Bilevel programming problems are a special class of optimization problems with two levels of optimization task. These problems have been widely studied in the literature (Colson et al. 2007; Vicente and Calamai 2004; Dempe et al. 2006) and often appear in many practical problem solving tasks (Bard 1998). Bilevel problems are different from the common optimization problems, as they contain a nested optimization task within the constraints of another optimization problem. The outer optimization problem is referred as the upper level task and the inner optimization problem is referred as the lower level task. The nested structure of the overall problem requires that a solution to the upper level problem may be feasible only if it is an optimal solution to the lower level problem. This requirement makes bilevel optimization problems very difficult to solve.

A generic bilevel optimization problem can be formulated as follows:

where represents the upper level decision vector and represents the lower level decision vector. The objective functions at the upper and lower level are represented by and respectively. Inequality constraints at the upper and lower levels are represented by and respectively. For brevity, equality constraints have not been shown in the formulation. and are the bound constraints for the upper level decision vector and lower level decision vector.

In practice, a bilevel scenario commonly occurs when a set of decision variables in an (upper level) optimization task is considered physically or functionally acceptable, only when it is a stable point or a point in equilibrium or a point satisfying certain conservation principles, etc. Satisfaction of one or more of these conditions is usually posed as another (lower level) optimization task. The bilevel optimization problems are known to be challenging, and often (Bianco et al. 2009; Dempe 2002; Pakala 1994) such problems are not treated as bilevel programming problems. Instead, some approximate methodologies are used to replace the lower level problem and convert the problem into a single-level optimization task.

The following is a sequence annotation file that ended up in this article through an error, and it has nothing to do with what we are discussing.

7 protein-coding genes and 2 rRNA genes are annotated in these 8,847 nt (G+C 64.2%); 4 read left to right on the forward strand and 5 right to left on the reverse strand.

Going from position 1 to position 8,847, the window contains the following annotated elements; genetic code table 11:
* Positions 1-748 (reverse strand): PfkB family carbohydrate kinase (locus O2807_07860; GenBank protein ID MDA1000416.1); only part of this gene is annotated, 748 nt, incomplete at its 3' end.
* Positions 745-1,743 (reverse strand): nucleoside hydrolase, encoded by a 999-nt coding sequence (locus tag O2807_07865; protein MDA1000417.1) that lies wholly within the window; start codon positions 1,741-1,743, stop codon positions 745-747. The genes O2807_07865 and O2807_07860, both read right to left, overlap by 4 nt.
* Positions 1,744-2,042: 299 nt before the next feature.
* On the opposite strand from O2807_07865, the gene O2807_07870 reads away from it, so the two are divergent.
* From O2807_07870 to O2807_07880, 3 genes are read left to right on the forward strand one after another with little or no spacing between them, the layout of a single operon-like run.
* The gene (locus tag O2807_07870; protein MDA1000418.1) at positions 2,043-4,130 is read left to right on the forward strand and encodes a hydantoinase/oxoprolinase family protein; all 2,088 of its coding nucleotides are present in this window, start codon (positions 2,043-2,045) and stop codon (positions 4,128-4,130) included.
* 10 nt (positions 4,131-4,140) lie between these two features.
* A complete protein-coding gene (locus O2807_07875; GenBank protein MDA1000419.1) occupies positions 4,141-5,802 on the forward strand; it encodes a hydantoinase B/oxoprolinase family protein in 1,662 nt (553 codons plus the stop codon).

The origin of bilevel programming can be traced to two roots. The first root is the domain of game theory, where such problems were first realized by Stackelberg (Stackelberg 1952) and came to be known as Stackelberg problems. The second root is the domain of mathematical programming, where the problems appeared as bilevel optimization problems containing an optimization problem within the constraints of another optimization problem (Bracken and McGill 1973). Bilevel problems have since then been widely studied by researchers, in the field of classical as well as evolutionary optimization. Most of the classical methods for handling bilevel problems require assumptions of smoothness, linearity or convexity. This includes the Karush-Kuhn-Tucker approach (Herskovits et al. 2000; Bianco et al. 2009), Branch-and-bound approach (Bard and Falk 1982) and the use of penalty functions (Aiyoshi 1981). A number of evolutionary techniques have also been developed (Mathieu et al. 1994; Yin 2000, Sinha et al. 2013; Angelo et al. 2013) to handle complex bilevel problems, which do not adhere to the simplifying assumptions required by the classical methods. However, most of the evolutionary bilevel optimization methods are computationally intensive nested strategies, and there is a need for approaches that can handle the task more efficiently. Studies on test problems and generators (Mitsos 2006; Sinha et al. 2014; Deb and Sinha 2010) are also available for evaluating the bilevel solution procedures.

There also exist multi-objective extensions of the bilevel optimization problems, which contain multiple objectives at one or both levels. However, apart from a few recent studies in classical (Eichfelder 2008) and evolutionary optimization (Halter and Mostaghim 2006; Shi and Xia 2001; Sinha and Deb 2009; Deb and Sinha 2010), little has been done in this direction. Multiple objectives in bilevel optimization adds an additional stratum of difficulty to the problem.


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